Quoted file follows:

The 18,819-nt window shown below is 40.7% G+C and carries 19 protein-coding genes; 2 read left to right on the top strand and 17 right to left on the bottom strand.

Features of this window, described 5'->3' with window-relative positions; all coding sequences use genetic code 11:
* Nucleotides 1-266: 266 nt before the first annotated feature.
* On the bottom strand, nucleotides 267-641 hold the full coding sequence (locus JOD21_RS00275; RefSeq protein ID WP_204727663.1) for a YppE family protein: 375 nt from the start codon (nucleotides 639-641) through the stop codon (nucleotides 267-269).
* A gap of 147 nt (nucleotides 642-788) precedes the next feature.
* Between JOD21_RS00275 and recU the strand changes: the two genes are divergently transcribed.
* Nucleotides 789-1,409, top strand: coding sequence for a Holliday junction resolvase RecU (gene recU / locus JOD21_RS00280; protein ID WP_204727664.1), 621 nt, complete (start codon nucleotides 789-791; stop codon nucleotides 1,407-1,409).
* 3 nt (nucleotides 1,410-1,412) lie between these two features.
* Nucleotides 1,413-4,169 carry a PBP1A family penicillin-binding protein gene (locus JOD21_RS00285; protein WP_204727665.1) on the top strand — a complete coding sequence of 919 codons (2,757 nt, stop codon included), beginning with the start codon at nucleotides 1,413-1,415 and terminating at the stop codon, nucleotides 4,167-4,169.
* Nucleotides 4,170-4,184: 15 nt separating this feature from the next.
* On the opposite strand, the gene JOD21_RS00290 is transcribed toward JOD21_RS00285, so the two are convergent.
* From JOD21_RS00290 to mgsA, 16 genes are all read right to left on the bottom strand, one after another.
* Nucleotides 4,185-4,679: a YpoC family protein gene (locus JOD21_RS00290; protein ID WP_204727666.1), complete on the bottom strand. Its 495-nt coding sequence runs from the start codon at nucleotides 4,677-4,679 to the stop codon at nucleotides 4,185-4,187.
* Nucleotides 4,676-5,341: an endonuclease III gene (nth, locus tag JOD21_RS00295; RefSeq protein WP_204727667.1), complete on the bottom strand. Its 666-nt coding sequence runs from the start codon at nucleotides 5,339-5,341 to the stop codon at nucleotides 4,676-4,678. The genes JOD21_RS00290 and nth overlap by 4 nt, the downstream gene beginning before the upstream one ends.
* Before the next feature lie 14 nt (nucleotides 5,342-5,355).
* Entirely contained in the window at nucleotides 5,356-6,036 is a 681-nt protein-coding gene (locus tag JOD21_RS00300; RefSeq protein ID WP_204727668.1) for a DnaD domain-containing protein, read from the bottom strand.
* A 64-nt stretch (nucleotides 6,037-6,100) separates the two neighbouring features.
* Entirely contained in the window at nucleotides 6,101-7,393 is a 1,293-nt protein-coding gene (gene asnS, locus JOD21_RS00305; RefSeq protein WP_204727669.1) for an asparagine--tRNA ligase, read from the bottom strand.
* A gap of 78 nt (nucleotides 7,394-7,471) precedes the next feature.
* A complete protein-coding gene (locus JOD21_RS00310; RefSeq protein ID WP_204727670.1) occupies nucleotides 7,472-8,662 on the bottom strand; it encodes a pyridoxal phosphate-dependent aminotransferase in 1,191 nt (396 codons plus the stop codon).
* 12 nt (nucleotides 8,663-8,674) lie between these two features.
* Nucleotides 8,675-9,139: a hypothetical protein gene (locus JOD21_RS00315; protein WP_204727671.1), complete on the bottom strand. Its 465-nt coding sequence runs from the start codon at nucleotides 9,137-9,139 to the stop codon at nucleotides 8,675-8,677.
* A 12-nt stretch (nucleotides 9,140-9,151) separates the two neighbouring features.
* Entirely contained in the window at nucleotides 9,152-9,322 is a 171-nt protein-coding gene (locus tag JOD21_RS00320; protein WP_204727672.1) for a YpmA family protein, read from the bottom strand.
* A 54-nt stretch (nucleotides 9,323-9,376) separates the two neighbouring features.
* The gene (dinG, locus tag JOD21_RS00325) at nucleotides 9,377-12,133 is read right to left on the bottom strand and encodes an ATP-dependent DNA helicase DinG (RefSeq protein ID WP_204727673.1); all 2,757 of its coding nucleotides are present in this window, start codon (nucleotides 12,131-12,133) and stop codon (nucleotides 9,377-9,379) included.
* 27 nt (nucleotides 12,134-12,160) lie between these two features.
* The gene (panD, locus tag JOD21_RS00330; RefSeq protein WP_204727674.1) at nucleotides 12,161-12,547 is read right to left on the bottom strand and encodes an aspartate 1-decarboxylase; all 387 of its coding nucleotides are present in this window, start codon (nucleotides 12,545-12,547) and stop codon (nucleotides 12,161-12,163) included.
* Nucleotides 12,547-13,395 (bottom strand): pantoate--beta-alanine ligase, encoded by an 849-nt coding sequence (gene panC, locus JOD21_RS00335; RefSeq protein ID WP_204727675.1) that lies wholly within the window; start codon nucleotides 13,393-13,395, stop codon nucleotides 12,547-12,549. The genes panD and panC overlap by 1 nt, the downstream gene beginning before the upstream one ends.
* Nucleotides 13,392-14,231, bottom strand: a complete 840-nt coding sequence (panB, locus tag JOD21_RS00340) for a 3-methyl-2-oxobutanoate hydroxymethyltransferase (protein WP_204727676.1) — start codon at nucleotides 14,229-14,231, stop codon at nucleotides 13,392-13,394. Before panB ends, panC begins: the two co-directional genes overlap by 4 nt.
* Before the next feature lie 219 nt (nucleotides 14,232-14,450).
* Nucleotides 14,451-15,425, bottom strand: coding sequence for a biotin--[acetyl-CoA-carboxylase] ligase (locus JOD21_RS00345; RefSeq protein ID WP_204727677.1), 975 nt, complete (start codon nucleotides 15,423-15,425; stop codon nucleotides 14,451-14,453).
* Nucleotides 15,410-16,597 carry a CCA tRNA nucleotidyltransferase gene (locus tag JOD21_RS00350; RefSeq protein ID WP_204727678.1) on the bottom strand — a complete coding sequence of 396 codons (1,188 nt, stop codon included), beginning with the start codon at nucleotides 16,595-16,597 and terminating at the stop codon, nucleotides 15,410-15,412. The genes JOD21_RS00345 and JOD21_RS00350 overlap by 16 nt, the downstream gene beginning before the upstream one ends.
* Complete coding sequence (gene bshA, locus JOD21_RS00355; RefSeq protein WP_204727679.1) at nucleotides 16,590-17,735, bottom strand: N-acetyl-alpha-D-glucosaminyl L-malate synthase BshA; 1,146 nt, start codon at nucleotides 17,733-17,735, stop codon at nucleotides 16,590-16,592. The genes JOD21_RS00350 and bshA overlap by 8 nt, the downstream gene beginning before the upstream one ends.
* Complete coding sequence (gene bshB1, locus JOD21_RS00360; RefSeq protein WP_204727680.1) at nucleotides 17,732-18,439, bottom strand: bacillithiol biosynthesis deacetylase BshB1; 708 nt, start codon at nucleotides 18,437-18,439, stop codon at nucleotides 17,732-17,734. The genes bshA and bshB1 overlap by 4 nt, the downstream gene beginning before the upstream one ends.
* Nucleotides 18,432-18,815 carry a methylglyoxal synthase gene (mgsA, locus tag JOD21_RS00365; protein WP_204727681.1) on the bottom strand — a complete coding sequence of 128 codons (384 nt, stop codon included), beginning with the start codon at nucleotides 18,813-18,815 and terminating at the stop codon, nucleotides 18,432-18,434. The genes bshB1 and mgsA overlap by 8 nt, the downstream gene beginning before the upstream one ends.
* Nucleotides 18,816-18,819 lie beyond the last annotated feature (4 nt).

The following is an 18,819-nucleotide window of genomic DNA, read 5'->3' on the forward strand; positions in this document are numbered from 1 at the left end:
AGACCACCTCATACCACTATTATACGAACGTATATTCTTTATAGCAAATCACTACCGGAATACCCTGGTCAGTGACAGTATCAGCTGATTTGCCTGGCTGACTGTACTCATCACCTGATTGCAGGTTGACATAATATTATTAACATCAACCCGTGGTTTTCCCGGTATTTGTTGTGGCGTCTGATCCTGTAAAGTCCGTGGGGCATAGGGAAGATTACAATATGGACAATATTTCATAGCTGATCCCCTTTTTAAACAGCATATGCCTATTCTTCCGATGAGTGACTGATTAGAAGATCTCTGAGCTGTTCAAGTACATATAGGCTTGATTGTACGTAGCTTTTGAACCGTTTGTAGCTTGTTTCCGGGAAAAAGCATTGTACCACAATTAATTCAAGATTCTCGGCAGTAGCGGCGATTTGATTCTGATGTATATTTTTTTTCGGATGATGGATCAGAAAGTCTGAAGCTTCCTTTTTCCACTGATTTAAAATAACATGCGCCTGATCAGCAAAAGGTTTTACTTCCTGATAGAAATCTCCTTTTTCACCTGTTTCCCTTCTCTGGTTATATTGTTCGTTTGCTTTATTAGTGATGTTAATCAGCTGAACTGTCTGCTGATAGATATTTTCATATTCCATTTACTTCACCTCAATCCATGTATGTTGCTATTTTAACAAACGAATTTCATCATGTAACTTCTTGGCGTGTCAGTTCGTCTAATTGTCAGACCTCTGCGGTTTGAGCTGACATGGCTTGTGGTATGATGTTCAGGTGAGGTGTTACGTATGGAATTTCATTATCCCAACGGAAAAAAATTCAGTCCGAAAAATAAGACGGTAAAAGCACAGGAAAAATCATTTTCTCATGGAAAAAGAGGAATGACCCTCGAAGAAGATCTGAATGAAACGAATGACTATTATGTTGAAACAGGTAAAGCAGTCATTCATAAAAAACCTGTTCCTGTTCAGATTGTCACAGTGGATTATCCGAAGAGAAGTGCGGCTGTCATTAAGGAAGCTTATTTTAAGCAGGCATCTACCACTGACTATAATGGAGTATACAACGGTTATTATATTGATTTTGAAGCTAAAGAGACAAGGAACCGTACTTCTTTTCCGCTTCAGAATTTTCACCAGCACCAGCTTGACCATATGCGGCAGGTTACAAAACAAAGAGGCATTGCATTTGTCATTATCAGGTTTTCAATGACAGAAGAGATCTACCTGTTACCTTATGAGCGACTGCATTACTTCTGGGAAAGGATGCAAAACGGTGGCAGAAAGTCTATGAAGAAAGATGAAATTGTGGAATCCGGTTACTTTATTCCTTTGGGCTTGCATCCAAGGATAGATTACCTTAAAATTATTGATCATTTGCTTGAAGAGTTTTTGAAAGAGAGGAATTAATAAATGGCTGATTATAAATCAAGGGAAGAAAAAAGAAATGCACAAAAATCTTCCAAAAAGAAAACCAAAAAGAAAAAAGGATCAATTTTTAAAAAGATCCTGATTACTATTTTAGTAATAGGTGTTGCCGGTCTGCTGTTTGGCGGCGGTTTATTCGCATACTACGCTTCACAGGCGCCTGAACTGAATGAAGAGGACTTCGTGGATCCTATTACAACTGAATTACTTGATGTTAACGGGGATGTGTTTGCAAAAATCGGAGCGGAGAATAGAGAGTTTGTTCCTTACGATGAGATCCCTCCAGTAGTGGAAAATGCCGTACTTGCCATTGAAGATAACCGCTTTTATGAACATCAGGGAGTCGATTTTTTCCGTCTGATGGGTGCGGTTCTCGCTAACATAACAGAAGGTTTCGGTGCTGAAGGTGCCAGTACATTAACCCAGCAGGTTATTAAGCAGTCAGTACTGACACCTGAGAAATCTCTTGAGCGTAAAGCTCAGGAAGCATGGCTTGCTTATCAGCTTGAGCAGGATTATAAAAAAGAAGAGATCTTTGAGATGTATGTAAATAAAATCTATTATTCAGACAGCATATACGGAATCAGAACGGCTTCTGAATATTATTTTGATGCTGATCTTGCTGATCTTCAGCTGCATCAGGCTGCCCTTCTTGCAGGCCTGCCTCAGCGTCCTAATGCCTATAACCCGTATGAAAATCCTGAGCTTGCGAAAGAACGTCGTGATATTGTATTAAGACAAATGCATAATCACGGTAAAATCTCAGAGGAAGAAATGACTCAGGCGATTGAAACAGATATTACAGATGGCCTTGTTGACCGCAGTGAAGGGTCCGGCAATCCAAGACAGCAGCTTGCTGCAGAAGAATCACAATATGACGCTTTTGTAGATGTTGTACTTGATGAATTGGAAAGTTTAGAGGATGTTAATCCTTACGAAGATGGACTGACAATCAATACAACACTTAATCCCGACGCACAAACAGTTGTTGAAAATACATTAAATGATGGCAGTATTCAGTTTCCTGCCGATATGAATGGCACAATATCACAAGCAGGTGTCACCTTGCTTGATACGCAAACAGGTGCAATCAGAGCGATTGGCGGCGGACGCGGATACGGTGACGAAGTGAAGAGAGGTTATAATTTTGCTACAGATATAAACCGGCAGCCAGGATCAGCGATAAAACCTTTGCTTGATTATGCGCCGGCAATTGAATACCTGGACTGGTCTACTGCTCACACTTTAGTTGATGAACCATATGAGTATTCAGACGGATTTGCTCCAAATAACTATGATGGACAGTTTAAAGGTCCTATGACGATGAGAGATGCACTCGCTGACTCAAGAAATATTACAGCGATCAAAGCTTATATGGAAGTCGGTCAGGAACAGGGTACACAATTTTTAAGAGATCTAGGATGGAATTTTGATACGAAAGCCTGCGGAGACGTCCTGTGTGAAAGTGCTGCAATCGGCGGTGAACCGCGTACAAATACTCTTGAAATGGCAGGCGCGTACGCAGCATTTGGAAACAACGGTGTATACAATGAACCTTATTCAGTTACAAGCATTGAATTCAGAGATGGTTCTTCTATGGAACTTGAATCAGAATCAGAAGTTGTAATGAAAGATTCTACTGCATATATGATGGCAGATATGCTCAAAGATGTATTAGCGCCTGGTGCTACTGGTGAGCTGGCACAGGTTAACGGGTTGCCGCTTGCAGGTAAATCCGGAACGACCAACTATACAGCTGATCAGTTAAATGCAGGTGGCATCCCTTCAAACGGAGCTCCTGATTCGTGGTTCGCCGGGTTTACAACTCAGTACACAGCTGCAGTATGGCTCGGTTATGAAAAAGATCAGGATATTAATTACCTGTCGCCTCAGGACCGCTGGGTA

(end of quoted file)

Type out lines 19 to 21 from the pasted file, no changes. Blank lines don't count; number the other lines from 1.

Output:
* A gap of 78 nt (nucleotides 7,394-7,471) precedes the next feature.
* A complete protein-coding gene (locus JOD21_RS00310; RefSeq protein ID WP_204727670.1) occupies nucleotides 7,472-8,662 on the bottom strand; it encodes a pyridoxal phosphate-dependent aminotransferase in 1,191 nt (396 codons plus the stop codon).
* 12 nt (nucleotides 8,663-8,674) lie between these two features.